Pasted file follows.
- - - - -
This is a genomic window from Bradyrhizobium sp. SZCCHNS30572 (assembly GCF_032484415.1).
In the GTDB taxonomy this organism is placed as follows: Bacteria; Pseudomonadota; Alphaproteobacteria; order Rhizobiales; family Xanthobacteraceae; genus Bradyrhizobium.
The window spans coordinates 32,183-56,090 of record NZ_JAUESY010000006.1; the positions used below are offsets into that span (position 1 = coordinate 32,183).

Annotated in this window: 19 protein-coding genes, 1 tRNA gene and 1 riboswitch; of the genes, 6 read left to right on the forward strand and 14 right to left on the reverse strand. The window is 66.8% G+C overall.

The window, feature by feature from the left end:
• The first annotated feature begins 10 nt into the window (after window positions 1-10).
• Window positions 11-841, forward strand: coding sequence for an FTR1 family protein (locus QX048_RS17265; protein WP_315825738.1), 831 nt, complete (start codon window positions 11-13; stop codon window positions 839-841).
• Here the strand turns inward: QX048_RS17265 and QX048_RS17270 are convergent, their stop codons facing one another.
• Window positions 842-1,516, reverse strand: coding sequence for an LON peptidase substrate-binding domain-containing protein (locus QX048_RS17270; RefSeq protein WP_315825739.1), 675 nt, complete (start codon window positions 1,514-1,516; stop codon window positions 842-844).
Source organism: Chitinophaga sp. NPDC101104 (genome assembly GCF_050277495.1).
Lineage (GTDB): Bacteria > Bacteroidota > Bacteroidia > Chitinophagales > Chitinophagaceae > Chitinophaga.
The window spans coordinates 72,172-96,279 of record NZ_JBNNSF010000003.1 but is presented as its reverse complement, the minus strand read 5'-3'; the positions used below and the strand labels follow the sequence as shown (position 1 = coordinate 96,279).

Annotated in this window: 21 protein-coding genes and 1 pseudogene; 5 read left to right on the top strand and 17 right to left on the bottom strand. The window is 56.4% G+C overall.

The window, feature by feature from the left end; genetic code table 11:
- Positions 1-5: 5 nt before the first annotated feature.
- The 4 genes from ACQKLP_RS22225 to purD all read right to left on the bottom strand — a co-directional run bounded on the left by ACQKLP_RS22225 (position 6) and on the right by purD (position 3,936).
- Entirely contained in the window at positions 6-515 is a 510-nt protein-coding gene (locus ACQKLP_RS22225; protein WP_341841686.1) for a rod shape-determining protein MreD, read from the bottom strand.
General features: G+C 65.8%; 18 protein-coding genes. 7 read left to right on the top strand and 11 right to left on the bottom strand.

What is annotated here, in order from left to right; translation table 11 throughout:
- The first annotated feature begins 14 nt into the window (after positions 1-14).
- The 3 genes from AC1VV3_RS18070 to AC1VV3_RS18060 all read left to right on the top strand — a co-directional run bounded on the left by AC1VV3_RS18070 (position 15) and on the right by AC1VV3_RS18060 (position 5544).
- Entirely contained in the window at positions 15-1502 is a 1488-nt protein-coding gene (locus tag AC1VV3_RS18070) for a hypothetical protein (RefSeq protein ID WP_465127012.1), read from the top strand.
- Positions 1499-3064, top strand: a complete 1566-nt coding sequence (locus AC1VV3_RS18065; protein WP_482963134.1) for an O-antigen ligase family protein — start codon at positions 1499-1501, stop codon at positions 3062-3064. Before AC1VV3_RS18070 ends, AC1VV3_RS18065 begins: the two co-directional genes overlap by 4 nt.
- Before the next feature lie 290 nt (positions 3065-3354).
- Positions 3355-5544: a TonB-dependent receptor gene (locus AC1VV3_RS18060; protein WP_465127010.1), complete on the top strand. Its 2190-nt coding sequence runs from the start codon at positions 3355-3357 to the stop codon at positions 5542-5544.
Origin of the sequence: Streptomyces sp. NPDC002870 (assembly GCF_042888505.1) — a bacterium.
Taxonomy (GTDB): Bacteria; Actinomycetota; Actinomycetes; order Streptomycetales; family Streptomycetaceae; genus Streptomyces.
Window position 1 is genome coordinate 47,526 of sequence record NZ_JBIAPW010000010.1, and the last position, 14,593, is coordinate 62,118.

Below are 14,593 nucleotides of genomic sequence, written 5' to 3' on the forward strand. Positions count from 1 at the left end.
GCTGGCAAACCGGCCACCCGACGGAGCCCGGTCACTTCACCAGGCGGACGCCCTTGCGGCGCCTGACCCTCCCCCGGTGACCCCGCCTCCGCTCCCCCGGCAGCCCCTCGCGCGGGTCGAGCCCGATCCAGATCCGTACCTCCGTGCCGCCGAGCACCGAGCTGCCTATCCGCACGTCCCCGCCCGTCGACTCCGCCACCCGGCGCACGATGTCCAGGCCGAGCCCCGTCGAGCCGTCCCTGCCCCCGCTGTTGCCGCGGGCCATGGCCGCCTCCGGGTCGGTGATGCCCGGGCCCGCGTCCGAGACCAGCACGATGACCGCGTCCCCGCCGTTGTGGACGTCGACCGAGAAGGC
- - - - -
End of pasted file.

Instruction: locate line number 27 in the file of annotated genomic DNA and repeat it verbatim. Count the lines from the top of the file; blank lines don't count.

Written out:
Taxonomy (GTDB): Bacteria; Actinomycetota; Actinomycetes; order Streptomycetales; family Streptomycetaceae; genus Streptomyces.